Thousands of homes, businesses, schools and commercial buildings in Detroit could be without water, as the city plans to shut off service for delinquent accounts, The Detroit News reports.
Nearly $270 million was overdue from water bills as of March 6, according to the Department of Water and Sewerage.
With more than half of the city’s customers behind on payments, the department is gearing up for an aggressive campaign to shut off service to 1,500-3,000 delinquent accounts weekly, said Darryl Latimer, the department’s deputy director.
Of the 323,900 businesses, schools and commercial buildings, 164,938 were overdue (that’s 51 percent), owing $175 million. Of the 296,115 residential accounts, 154,229 were overdue (that’s 52 percent), owing about $92 million.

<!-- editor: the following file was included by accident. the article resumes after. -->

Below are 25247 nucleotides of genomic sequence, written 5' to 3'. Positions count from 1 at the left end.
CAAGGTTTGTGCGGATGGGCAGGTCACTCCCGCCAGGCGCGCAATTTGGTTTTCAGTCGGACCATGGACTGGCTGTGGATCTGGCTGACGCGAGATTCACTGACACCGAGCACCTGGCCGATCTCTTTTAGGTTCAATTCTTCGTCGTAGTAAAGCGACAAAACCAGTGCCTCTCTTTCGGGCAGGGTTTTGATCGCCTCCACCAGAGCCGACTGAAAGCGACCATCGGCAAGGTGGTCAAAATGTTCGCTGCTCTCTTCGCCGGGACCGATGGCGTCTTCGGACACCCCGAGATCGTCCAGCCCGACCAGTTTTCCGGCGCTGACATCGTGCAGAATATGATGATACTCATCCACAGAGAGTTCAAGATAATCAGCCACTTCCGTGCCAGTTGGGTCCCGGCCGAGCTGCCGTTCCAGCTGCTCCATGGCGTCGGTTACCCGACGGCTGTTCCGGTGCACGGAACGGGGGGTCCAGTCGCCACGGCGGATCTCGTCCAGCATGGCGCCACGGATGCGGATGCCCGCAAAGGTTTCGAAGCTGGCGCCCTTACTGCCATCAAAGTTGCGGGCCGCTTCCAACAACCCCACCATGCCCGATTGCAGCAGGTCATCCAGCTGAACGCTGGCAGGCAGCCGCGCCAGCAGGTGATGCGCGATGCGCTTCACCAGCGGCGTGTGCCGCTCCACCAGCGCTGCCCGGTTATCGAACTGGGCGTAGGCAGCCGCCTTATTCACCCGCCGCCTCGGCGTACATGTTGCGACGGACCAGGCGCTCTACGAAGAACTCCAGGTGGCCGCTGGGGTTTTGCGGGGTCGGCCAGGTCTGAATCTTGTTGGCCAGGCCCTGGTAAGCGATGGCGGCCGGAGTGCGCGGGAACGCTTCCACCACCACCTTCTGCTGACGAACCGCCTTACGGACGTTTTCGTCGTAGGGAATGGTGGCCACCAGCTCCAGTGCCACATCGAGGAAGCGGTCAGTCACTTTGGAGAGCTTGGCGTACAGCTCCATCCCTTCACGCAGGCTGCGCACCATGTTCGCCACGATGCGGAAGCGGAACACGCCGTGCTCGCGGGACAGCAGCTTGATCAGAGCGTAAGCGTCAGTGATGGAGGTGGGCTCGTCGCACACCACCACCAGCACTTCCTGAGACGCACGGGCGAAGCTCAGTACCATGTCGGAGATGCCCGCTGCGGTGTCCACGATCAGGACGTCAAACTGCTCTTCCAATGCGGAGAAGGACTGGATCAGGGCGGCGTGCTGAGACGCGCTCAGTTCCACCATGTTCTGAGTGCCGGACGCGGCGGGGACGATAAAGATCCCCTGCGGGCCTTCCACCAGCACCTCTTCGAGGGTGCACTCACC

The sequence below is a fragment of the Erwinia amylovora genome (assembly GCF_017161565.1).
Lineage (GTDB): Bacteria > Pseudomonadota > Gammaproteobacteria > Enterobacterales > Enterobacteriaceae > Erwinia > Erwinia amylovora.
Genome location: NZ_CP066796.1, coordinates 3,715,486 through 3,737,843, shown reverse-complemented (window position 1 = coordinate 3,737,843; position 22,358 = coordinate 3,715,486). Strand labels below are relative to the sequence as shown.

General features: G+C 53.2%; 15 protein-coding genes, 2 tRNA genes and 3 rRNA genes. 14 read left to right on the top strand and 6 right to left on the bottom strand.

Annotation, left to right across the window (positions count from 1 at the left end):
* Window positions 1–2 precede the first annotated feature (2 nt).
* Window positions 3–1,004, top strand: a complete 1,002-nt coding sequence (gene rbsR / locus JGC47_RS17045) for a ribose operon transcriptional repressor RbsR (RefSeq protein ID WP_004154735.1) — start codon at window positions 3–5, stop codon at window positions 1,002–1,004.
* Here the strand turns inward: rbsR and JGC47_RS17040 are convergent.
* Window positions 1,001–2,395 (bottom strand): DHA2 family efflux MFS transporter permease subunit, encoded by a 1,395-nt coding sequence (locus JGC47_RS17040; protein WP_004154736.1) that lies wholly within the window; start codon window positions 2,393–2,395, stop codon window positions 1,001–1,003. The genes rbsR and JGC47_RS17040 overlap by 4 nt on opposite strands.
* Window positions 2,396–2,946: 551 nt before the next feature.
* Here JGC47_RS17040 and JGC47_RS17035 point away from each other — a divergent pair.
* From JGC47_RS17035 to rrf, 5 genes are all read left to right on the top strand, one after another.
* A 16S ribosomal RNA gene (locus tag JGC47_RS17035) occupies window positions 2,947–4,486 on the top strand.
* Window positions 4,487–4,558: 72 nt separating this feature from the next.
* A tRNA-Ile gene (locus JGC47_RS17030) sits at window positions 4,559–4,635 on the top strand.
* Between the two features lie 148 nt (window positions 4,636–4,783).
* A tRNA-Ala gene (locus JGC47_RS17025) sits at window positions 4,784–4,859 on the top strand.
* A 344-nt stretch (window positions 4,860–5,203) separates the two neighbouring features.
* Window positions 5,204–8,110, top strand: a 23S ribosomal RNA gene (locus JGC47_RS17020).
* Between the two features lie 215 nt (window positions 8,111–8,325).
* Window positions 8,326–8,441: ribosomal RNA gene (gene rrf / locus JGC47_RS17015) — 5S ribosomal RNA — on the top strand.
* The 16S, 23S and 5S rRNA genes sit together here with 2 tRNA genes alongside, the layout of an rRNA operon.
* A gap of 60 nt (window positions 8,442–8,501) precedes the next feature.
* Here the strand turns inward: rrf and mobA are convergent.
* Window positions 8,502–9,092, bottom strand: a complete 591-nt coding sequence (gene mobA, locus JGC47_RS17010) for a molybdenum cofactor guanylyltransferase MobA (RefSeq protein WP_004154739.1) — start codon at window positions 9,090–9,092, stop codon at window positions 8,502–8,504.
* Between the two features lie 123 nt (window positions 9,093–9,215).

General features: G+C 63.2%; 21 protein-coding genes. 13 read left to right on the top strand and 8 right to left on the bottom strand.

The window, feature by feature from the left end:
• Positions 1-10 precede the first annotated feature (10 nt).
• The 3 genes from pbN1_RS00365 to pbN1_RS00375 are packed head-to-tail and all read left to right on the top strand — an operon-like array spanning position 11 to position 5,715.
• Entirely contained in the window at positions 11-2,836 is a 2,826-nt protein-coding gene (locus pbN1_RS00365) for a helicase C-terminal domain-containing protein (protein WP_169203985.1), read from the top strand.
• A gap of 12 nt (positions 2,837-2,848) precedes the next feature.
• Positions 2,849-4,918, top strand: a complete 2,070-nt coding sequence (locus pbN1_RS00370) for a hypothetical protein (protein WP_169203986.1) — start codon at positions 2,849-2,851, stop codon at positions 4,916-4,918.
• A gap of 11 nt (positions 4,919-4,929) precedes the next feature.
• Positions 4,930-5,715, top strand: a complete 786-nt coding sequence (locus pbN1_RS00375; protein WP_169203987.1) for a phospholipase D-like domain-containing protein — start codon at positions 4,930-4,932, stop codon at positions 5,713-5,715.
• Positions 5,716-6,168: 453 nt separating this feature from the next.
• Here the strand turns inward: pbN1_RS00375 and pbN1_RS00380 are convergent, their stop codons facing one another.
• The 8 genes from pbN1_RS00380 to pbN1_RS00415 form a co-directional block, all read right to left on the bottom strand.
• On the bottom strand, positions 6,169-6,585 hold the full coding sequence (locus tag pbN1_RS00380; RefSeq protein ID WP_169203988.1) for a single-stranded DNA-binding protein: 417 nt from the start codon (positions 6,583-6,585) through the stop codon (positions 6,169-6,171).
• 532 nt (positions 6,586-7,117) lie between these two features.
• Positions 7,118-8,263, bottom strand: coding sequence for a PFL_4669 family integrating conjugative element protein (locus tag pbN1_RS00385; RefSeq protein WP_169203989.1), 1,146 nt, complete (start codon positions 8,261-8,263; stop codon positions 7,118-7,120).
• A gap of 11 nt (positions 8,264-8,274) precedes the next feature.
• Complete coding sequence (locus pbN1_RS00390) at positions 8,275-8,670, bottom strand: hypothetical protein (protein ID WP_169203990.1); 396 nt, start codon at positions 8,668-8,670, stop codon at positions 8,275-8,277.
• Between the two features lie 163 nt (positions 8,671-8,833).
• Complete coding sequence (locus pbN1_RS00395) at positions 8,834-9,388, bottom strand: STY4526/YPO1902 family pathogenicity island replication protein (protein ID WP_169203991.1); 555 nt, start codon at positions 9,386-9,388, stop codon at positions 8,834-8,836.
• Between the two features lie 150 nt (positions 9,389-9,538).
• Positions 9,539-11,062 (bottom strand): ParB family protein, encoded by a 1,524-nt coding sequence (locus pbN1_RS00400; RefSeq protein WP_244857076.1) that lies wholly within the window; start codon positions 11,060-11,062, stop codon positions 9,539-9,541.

So is this revenue collection part of the bankruptcy’s financial sweep in the city? The News’ sources say not necessarily:
Department officials say the initiative is unrelated to Detroit’s bankruptcy restructuring and is simply a renewed effort to remedy a longstanding problem. The fear of being stuck with Detroit’s delinquencies, however, has kept suburban leaders from embracing a regional water authority proposed by Emergency Manager Kevyn Orr.